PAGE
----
“Susan Ellenton is the real deal.” - Coco Love Alcorn
Susan's latest release Learning to Listen is a powerful body of work recorded live off the floor, with her beloved 1920's Mason and Risch baby grand. Russell Dawkins, Airborne Recording, says "This is one of the finest local recordings I have worked on - mastered in this case. I think it has serious merit both as music and poetry - simply as art."
Known for her cinematic songs, compelling performances and her unique approach to audience participation, Susan began performing in the early 1980's, touring festivals and coffeehouses from Alaska to Newfoundland. She's shared the stage with Joan Baez, won three songwriting contests and written two full-length musicals, one which toured Japan and the Smithsonian.
Christine Lavin (New York) named Susan's previous album, Secret of My Happiness "one of the year's top ten albums under-the-radar." Written entirely without instruments or paper and pen, the songs chronicle Susan's journey with chronic pain. Her gradual return to the spotlight began in 2017 with a solo, scripted house-concert series, Sing for No Reason, telling the story behind a remarkable song. See the video below, and witness her gift for making music with her audience.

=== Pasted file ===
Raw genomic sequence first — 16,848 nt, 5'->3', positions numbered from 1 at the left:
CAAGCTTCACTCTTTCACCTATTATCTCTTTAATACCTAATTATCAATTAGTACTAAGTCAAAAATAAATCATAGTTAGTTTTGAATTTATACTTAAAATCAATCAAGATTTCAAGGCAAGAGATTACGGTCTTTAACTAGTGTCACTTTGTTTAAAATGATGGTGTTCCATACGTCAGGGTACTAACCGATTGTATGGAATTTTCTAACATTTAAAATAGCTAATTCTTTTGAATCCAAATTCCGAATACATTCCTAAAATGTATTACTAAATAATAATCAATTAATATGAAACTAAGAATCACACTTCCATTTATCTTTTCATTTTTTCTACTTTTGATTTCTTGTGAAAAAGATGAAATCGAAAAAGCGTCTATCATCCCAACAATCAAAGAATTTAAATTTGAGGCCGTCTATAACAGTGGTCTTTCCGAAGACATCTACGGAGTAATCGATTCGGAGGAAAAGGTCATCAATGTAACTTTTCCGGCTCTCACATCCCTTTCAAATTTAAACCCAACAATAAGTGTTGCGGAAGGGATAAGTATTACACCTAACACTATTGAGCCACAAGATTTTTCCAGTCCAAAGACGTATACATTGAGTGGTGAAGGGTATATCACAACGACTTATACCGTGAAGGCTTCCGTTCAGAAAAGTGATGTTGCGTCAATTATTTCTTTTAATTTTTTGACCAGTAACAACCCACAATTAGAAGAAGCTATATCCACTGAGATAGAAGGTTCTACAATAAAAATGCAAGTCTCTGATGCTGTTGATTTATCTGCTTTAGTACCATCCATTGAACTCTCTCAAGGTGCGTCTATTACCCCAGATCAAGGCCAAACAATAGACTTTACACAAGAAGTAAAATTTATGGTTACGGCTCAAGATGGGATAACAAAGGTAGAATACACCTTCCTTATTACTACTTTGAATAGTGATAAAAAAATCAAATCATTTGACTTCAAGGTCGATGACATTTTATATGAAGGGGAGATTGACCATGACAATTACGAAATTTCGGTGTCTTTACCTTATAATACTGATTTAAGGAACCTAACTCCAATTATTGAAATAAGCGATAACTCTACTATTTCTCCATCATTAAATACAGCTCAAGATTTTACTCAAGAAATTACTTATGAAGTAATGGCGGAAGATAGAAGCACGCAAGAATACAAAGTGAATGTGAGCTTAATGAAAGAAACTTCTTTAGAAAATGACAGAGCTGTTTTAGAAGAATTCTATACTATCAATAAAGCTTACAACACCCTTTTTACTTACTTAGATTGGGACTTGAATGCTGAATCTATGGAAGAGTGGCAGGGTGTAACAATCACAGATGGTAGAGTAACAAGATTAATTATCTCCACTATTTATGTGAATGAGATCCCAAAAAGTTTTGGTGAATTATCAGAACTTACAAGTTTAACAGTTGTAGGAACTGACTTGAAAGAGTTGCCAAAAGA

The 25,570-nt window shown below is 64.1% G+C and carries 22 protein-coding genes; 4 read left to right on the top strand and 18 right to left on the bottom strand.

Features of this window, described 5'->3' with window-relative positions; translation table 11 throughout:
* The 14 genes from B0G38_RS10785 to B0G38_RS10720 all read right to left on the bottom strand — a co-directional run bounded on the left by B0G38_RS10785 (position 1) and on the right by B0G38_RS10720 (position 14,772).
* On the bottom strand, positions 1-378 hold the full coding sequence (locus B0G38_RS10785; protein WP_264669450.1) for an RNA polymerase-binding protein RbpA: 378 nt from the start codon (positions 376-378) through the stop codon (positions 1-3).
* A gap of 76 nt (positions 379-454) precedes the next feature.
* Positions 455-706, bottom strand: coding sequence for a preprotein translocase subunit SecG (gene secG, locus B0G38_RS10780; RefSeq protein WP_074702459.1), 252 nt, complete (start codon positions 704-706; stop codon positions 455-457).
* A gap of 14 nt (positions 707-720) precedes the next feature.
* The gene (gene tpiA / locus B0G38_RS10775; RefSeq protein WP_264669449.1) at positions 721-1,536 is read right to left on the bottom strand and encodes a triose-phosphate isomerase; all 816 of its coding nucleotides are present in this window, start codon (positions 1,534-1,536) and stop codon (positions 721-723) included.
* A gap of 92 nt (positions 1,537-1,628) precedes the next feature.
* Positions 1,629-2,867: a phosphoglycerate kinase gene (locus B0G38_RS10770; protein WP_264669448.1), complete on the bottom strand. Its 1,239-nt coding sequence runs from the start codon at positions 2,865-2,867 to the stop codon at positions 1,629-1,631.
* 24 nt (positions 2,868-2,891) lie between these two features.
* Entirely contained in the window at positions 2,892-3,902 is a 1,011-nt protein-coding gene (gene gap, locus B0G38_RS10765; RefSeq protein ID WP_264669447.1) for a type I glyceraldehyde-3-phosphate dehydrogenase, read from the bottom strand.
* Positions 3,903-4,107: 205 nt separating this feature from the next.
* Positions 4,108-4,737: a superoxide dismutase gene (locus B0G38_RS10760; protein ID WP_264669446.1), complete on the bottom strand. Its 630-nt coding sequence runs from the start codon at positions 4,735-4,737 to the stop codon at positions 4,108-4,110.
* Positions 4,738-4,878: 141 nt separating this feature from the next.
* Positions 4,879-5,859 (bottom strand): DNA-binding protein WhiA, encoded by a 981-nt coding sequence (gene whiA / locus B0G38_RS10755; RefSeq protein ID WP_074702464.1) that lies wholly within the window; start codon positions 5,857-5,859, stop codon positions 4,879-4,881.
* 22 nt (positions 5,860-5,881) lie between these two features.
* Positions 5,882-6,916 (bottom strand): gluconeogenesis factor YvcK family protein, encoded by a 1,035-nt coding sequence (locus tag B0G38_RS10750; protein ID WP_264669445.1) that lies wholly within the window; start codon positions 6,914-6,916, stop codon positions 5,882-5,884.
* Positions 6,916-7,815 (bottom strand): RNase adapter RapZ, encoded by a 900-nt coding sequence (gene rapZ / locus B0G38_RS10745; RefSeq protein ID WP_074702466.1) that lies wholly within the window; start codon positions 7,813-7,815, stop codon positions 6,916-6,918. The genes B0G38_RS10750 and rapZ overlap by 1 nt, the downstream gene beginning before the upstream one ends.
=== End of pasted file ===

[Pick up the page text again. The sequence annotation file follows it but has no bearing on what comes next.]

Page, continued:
Ellenton's latest projects, Susan's Kitchen, and An Evening with Susan Ellenton, reveal the clarity of a long-time folk artist who knows her true purpose. As legendary folksinger Rosalie Sorrels use to say, how ever else you define it, a folk song is a song you can use in your life. Ellenton concocts magic made of true story-telling, quirky sing-alongs and heart-mending songs on looper and piano.
Her 'Yukon Women' song is a northern under-the-radar classic (see video footer); her secular spiritual 'Shine On' is sung by choirs all over the world. https://www.facebook.com/watch/?v=1696573387086455 Oh yeah, and way back in 1980, she won the prestigious Madam Trapper award at Whitehorse Rendezvous.
For more, see /full-length-bio